Carl made faster progress up the steep pass and I found him waiting with a hot cup of tea for me at the top. We huddled behind the only shelter available and sipped on hot drinks whilst devouring some snacks. There was no sign of the weather improving so once we had filled up on chocolate and trail mix we pressed on. With hindsight we should have stopped for lunch but given the conditions neither of us was much inclined to stay here for long.

The descent down from Mam Meadail into Glenn Meadail was for the most part pretty easy walking and would have been very enjoyable but for my aches, pains and the continual rain. It’s amazing how different this sort of landscape looks when the weather is poor. Gone were the clear blue skies to be replaced by dark clouds which poured rain on us for several hours without pausing. At the bottom of the pass the path levelled out before crossing a now very lively looking Alt Glenn Meadail which soon joined the Inverie River. We were now close to our final destination.

Once we crossed the Inverie River we could see the Brocket Monument which is only a couple of miles from Inverie itself. The monument was erected by Lord Brockett (a Nazi sympathiser who was generally reviled by the population of Knoydart). From here the final couple of miles were on hard packed vehicle tracks and in no time at all we were arriving at the bunkhouse. Typically as we arrived the rain finally decided to stop! Inverie Bunkhouse is owned by the Knoydart Foundation and profits are reinvested in projects for the good of the peninsula. We couldn’t fault it. Comfortable beds, powerful showers, a large lounge with a log burner and a decent drying room.

We had suspected that the pub was closed on a Wednesday which was confirmed on arrival so instead dinner was courtesy of the neighbouring Snack Shack. Here there was an honesty box in a shed containing a couple of large freezers packed with an awesome selection of frozen home cooked meals to microwave back at the bunkhouse. We both went for Chorizo bean casserole which was very tasty after a few days of freeze dried food. After this it was an early night as we were both knackered.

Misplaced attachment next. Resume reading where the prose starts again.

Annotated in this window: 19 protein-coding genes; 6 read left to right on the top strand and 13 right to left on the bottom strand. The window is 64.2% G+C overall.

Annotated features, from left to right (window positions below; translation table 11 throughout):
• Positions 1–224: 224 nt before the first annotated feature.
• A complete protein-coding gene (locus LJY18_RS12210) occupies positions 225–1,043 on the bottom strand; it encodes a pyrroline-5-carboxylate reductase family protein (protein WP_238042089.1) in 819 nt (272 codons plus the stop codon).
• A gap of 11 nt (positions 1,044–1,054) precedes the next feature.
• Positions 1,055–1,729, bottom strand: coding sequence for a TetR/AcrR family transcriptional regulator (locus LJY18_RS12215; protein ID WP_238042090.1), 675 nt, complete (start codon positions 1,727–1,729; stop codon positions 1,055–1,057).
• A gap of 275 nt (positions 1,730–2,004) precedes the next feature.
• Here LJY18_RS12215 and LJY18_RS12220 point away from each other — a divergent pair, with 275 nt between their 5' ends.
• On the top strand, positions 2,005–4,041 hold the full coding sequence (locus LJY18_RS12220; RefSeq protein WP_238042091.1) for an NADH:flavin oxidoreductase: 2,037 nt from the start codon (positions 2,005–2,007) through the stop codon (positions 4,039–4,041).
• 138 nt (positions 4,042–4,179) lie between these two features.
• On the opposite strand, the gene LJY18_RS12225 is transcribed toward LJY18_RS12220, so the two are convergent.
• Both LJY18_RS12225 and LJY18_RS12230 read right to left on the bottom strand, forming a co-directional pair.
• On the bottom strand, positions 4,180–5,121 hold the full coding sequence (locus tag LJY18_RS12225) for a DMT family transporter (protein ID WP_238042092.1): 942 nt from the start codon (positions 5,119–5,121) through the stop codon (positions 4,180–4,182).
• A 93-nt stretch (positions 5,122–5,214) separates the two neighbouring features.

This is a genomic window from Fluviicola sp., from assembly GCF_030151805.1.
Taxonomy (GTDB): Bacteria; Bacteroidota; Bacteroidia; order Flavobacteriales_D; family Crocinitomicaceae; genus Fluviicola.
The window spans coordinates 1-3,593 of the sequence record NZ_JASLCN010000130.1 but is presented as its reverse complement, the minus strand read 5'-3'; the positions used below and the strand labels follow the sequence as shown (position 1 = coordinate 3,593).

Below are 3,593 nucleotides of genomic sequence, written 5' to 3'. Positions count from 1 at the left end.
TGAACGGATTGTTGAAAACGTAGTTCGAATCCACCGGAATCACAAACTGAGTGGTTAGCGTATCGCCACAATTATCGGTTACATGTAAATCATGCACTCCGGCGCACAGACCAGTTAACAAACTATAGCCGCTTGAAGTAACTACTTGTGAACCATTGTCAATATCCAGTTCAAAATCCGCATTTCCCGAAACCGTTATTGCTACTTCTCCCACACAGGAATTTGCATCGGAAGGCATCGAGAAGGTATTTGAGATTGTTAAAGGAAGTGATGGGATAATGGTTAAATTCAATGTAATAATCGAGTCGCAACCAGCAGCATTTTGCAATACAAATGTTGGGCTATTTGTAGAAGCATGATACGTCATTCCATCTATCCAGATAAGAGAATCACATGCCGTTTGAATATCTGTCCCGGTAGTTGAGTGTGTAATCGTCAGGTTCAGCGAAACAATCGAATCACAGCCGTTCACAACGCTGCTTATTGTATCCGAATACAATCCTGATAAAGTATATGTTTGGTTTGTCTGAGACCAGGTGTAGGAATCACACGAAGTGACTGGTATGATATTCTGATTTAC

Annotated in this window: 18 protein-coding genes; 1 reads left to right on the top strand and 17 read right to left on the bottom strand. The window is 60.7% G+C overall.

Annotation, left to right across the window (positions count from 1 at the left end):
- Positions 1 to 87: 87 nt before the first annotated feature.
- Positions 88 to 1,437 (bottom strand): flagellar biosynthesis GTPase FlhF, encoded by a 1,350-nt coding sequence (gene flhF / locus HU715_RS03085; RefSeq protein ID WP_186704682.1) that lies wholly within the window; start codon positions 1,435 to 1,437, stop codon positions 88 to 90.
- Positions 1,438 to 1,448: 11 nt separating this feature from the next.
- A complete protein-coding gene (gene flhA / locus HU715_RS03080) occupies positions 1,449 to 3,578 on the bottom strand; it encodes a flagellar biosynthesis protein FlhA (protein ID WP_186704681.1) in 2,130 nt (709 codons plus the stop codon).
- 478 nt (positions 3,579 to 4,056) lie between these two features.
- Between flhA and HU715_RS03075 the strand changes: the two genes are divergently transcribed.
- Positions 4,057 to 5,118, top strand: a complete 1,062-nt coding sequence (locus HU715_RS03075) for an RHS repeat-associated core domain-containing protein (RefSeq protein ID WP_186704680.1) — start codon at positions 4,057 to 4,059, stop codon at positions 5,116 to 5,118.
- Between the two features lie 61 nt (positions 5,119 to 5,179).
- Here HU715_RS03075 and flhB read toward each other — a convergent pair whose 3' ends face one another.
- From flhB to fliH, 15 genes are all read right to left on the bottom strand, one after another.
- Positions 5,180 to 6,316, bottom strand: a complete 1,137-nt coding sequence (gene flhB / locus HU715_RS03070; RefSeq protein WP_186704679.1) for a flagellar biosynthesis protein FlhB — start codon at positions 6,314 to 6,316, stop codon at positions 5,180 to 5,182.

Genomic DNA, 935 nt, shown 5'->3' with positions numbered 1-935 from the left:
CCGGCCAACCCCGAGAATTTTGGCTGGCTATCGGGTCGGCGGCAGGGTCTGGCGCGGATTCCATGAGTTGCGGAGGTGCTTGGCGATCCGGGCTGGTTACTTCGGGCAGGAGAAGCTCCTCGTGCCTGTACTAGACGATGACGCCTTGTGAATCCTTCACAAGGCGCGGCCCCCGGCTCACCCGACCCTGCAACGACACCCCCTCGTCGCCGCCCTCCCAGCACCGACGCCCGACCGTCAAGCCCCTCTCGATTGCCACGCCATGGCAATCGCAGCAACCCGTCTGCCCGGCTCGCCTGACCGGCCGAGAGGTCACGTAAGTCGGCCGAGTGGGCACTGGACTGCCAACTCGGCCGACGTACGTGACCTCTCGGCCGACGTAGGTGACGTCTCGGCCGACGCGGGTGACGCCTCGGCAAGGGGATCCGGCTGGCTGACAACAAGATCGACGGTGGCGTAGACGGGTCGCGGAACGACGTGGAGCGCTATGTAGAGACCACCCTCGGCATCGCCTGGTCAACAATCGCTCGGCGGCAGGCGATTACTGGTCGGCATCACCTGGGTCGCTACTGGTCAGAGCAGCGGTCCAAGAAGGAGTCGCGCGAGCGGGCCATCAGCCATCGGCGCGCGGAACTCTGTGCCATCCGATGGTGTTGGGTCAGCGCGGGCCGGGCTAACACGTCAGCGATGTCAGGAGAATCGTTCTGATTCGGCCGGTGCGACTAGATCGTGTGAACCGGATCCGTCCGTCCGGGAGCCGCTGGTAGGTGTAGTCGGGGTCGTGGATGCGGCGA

Looking back from Mam Meadail

Descent from Mam Meadail

Loch Nevis shoreline

Day Five

A walk into Inverie for brunch at the Knoydart Pottery and Tea Room was the first order of the day. The view from our table was amazing out across Loch Nevis. Soon a pot of tea and a bun crammed with bacon, egg and black pudding was sitting in front of me. After several days of freeze dried food it was so tasty. Bun number one was soon despatched and another ordered! I did pass on the wide selection of cakes so felt quite virtuous. The rest of the day was a mixture of exploring the village and chilling in front of the log burner in the large sitting room at the bunkhouse. The plan for the night was clear – a visit to the Old Forge Inn for dinner and a few beers. We had been looking forward to a pint or 2. We had read mixed reports about the Old Forge Inn and its eccentric owner but we had a great night. We had booked a table and were glad we did so as the pub soon filled up and some people were turned away for food. However we were lucky enough to enjoy a huge pot of fresh mussels harvest from the loch with chips and mayonnaise, the national dish of Belgium apparently (the landlord is Belgian), washed down with a few pints of beer.

We made sure not to have too many as we needed to catch the ferry in the morning to start our journey home.

Inverie Village

Enjoying the scenery

Having a wander round